RACHEL MARTIN, HOST:
In neighboring Pakistan, the government there takes security very seriously. Armed uniformed men riding in the back of trucks are a common sight. Their job is to protect visiting dignitaries, which somehow recently included our own correspondent Philip Reeves.
PHILIP REEVES, BYLINE: You won't believe me when I say this, but, trust me, it's true. Journalists like me really do not like irritating people. We try not to interfere as we go about our work. That's why I'm feeling guilty. You see, the other day, I more or less brought a town to a standstill. In South Asia, a day can be ruined when a VIP is on the move. The police block the roads. You sit for ages in the heat and fumes waiting for a politician or a general to sweep by in a blaze of guns and flashing lights.
I'm lucky to have the car with air conditioning. For the multitude perched on motorbikes with their tiny, helmetless kids, it's misery. My guilt is about a brief visit I made to a town called Gwadar by the Arabian Sea. Western journalists rarely get permission to go there. It's in Pakistan's Balochistan province where separatists insurgents and the government are locked in a low-level war. The authorities see Gwadar as a sensitive area, not least because it has a strategically important port. I wasn't surprised to see the police waiting for me when I walked out of Gwadar's tiny airport. But I wasn't expecting them to close the roads and escort me everywhere I went with a group of antiterrorism commandos carrying Kalashnikovs.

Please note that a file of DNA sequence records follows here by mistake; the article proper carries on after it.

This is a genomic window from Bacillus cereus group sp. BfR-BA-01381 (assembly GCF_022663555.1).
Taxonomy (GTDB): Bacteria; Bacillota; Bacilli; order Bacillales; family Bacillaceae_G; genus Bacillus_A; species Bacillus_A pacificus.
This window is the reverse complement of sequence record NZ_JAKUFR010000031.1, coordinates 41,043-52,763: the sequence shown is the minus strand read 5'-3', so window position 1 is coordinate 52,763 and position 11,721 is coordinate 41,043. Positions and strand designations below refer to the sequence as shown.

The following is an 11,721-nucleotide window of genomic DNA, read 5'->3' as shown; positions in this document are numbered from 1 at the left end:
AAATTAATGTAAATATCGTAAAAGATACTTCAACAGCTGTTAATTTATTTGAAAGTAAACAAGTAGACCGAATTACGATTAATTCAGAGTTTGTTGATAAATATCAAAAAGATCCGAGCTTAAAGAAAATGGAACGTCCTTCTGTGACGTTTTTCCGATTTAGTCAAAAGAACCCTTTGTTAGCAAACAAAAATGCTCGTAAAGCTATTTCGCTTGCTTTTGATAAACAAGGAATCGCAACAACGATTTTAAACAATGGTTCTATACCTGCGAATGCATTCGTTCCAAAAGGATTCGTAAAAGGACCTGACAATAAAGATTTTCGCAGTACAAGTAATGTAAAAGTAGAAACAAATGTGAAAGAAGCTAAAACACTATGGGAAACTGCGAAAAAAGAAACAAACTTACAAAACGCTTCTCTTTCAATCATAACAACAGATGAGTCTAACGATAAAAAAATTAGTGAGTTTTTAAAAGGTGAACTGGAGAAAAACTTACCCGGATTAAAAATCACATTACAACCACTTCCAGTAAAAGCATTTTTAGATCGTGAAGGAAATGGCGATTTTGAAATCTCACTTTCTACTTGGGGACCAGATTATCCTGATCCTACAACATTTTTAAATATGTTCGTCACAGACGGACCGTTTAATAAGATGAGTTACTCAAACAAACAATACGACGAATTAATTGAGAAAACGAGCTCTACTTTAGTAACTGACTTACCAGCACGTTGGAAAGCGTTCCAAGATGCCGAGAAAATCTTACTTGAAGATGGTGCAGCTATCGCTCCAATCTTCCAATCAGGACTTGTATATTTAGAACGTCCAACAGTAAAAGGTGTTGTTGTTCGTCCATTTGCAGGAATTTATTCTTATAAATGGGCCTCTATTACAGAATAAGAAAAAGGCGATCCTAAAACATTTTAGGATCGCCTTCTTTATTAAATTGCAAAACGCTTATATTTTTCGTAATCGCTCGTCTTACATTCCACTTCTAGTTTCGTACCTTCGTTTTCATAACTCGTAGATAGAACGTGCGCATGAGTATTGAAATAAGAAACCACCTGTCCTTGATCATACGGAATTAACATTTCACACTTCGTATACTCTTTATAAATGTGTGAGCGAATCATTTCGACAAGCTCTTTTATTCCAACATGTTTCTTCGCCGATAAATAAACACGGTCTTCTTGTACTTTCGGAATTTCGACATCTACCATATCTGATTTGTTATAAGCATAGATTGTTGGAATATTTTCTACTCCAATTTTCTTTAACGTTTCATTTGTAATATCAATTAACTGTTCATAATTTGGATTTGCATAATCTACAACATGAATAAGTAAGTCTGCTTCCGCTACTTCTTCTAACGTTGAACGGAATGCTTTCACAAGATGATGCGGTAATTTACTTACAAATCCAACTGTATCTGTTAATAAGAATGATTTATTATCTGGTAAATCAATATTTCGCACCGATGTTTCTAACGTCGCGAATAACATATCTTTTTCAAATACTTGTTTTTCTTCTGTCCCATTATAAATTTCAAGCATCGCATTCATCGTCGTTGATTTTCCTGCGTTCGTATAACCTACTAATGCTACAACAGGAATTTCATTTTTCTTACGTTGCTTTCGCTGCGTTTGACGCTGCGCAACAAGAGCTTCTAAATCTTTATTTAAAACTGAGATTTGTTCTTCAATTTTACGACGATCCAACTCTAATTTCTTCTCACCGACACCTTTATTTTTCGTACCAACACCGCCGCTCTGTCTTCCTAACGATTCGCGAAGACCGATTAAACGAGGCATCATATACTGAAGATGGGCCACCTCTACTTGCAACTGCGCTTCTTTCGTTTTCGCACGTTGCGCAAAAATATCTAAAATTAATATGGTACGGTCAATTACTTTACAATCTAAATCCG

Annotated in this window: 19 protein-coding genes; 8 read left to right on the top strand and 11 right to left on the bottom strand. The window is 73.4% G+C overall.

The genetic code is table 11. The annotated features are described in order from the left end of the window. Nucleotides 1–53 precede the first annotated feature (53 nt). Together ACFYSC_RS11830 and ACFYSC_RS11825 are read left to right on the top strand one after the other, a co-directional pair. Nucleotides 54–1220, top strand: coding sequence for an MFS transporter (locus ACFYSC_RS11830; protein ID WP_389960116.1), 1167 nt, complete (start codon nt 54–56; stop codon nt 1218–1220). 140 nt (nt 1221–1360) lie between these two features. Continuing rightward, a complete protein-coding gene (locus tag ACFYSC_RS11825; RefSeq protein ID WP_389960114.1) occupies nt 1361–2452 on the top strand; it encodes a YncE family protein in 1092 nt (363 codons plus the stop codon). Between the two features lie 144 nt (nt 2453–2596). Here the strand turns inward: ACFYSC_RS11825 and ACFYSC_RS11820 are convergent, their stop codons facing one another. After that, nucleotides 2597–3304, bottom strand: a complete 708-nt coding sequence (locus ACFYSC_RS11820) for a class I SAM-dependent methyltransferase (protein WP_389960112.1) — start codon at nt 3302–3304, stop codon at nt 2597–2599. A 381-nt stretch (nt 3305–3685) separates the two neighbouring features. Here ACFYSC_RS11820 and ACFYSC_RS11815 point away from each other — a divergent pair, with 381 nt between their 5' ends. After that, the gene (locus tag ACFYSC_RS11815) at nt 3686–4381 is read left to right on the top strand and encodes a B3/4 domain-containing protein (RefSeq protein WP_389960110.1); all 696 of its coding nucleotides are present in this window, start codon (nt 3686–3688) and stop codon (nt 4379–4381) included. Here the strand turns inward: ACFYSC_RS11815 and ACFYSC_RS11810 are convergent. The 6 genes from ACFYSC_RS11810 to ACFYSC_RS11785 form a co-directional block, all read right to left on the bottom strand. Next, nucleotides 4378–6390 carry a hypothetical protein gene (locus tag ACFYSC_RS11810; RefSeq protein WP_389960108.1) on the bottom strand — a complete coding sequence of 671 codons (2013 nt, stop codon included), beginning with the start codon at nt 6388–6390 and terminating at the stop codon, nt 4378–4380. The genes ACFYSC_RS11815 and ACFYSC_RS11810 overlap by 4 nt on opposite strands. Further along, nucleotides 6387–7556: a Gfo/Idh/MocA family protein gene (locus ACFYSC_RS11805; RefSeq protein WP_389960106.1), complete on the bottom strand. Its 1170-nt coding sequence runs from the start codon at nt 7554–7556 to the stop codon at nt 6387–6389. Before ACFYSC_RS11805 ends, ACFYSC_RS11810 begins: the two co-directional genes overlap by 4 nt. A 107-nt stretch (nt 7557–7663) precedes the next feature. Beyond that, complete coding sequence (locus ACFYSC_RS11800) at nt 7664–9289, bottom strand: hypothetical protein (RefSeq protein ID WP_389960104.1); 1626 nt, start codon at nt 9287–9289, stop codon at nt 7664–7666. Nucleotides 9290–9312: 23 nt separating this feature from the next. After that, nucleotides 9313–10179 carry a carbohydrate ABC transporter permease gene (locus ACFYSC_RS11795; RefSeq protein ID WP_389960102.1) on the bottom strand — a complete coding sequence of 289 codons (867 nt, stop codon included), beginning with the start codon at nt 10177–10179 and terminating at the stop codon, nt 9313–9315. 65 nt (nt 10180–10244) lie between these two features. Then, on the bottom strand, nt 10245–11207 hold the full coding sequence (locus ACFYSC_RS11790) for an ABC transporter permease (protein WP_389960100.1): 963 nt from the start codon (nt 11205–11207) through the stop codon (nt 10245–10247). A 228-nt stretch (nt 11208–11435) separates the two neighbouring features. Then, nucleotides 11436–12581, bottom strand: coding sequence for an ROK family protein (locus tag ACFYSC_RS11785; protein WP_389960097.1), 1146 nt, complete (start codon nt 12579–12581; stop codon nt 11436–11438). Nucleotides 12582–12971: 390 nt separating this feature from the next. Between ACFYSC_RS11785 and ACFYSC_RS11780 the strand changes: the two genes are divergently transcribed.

You often hear Pakistanis grumbling about what they call the VIP culture. They feel VIPs are too often exempt from the law. There's too much groveling to VIPs they'll tell you. They resent the idea that a politician's time is more important than theirs.
Sometimes their anger boils over. A while back, furious passengers confronted a couple of VIP politicians after they delayed a plane for two hours. When they finally boarded, the politicians were met by cries of shame, shame, shame.
Now I know what that shame feels like. The police in Gwadar were very polite. At one point, they asked me not to go out for a while because all the men they had out there blocking the roads needed a break for lunch. That only made me feel worse about my brief stint as a VIP, a very irritating person. Philip Reeves, NPR News.
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